Although COVID-19 is a designated disease of public health significance and reportable under the Health Protection and Promotion Act, dentists are not required to report patients who screen positive to the local public health unit. Only probable and confirmed cases of COVID-19 must be reported. Please refer to this document for the definition of a probable case

How do I treat Health Care Workers who have had close contact with a confirmed case of COVID-19?

The Ministry has updated its screening guidance to address essential health care workers. Please ensure you are using the version from June 11, 2020 (Version 4.0).

Question 3 now reads:  Has the person tested positive for COVID-19 or had close contact with a confirmed case of COVID-19 without wearing appropriate PPE?

Health care workers who have used appropriate PPE when dealing with a confirmed case of COVID-19 may answer “NO” to this question.

How do I treat other essential workers, such as pilots and international truck drivers, who will always screen positive, because they have travelled outside of Canada in the past 14 days?

Some patients because of their occupations will always screen positive for COVID-19The dentist, in consultation with their local Public Health Unit, should complete a risk assessment on a case by case basis.

For anyone who screens positive, the Ministry still advises that if possible elective or non-essential care should be deferred. Consideration should also be given to having the patient visit an assessment center to get tested.

When emergency dental care is provided to a patient who screens positive, HCWs must use droplet and contact precautions for non-aerosol generating procedures (non-AGP), and enhanced precautions if conducting an AGP.

For more details, dentists should refer to the College’s guidance document

What should we do if I or my staff screen positive for COVID?

Dentists and staff must self-monitor daily for any symptoms of COVID-19 and use the COVID-19 screening questions developed by the Ontario Ministry of Health or the online self-assessment

You and/or your staff should self-isolate and contact your primary care provider or Telehealth Ontario at 1-866-797-0000 to determine next steps, or visit an assessment center to get tested. You should also contact your local public health unit to self-report.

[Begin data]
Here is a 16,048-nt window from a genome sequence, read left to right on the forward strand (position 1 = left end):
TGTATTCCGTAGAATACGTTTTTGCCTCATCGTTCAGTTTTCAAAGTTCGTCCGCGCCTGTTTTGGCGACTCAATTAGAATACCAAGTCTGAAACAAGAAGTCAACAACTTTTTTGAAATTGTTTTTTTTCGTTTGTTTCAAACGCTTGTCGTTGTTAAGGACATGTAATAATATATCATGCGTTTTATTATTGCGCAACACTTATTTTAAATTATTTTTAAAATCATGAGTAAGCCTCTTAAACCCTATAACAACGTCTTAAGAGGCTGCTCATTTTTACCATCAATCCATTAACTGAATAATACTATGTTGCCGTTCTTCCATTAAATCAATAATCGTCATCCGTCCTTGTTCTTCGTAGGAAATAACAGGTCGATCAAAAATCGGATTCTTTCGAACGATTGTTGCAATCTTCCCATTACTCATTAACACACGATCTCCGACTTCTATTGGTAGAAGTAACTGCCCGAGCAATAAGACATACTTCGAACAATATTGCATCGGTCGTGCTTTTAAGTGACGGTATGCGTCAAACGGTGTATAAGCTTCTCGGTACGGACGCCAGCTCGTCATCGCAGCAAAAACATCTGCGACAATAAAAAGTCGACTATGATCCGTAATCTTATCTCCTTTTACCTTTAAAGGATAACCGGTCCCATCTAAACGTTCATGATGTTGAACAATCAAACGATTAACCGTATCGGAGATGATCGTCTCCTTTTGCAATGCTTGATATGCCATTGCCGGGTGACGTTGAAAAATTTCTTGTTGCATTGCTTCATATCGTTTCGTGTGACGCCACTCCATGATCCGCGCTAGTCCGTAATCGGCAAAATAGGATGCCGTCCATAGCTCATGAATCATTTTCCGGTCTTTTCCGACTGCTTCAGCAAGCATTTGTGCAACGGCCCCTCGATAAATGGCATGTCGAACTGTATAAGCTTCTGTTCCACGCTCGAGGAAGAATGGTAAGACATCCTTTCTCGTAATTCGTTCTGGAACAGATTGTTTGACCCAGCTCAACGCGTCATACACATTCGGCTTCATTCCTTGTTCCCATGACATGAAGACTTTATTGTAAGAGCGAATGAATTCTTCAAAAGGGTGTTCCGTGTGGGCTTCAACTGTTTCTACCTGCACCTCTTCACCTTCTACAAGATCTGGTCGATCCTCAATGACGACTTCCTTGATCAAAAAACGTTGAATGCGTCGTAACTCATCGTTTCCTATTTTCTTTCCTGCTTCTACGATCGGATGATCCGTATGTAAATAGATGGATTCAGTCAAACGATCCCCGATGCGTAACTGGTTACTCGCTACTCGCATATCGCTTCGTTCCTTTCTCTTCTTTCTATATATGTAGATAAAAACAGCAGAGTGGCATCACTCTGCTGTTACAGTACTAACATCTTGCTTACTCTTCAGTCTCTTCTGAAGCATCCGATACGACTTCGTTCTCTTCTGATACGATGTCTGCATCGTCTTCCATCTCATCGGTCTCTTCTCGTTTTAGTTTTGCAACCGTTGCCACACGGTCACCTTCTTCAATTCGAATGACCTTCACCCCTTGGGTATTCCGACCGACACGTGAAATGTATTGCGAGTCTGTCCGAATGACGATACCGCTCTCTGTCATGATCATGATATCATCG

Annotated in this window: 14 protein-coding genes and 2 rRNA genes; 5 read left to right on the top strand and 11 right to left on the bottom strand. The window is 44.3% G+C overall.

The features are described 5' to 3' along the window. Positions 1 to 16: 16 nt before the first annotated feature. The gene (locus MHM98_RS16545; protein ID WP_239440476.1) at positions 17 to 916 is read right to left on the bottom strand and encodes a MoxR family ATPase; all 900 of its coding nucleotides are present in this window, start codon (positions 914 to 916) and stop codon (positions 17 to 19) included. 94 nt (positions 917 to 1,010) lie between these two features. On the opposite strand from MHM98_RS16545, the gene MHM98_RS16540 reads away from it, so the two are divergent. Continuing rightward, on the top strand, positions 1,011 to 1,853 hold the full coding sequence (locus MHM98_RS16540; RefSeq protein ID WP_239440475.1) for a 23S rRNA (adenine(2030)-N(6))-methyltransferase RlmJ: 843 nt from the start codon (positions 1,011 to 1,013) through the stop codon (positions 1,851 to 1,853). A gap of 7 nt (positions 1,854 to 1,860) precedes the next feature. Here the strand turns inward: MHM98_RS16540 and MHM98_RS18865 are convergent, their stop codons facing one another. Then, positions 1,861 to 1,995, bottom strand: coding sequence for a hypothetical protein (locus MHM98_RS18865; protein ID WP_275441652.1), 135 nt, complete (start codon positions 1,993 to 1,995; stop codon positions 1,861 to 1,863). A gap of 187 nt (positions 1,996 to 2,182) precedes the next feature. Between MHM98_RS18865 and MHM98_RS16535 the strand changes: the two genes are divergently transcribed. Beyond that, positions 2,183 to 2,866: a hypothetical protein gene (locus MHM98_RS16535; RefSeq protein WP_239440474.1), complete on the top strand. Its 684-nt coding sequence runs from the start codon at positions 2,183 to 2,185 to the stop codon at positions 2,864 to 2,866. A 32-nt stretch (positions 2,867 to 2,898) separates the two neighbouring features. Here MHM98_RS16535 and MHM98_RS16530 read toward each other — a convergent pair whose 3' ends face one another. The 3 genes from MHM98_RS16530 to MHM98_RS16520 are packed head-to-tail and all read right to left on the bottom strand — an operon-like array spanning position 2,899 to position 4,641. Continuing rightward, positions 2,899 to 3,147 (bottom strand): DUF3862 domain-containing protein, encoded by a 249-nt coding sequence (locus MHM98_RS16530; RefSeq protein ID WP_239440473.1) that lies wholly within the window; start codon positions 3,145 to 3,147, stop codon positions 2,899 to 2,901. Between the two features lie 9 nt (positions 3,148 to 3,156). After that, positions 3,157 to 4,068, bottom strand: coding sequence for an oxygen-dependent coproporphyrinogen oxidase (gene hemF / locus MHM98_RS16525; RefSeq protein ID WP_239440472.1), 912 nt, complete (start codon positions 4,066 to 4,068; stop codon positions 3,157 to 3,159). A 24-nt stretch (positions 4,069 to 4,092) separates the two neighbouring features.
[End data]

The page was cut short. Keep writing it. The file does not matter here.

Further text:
If I or my staff member have tested positive for COVID, when can we return to work?

If you or your staff have tested positive for COVID-19, self-isolate immediately. The self-isolation period will be determined by the seriousness of the case.

For mild to moderate cases where a health care worker self-isolates at home, the waiting period is 14 days from symptom onset (or 14 days from when swab was taken if persistently asymptomatic).

For serious cases where the health care worker has been hospitalized, the requirement is two consecutive negative specimens collected at least 24 hours apart.

For more information: COVID-19 Quick Reference Public Health Guidance on Testing and Clearance

For case specific guidance on safe return to work, contact your local public health unit directly.

What PPE is required when treating patients who screen negative for COVID-19?

Patients who screen negative for COVID-19 may be treated using routine practices, along with droplet and contact precautions, for all procedures, both aerosol and non-aerosol generating.

The minimum PPE required for treating these patients include: ASTM level 2 or 3 procedure/surgical mask, gloves, and eye protection OR a face shield..

Dentists working in areas where community transmission of COVID-19 is prevalent may choose to use enhanced PPE precautions (i.e. fit-tested N95 mask, eye protection AND a face shield, and a protective gown) when treating patients who screen negative for COVID-19. 

What should I do if a patient requests an exemption from wearing a mask?

The College’s guidance document  requires patients and visitors to wear a mask at all times while in the office, except during the provision of care (e.g., a procedural/surgical mask, cloth covering, or other appropriate face covering). This is reflective of guidance from the province and it applies broadly to a range of services and industries in Ontario such as retail businesses and public transportation. 

However, there are instances in which individuals are not able to wear masks.  Some Ontario municipalities have set out exceptions to the requirement to wear masks.  Dentists should consult their municipality for the most applicable guidance.  For illustration purposes, the City of Toronto has indicated that masks do not have to be worn in the following instances:

  • Children under the age of two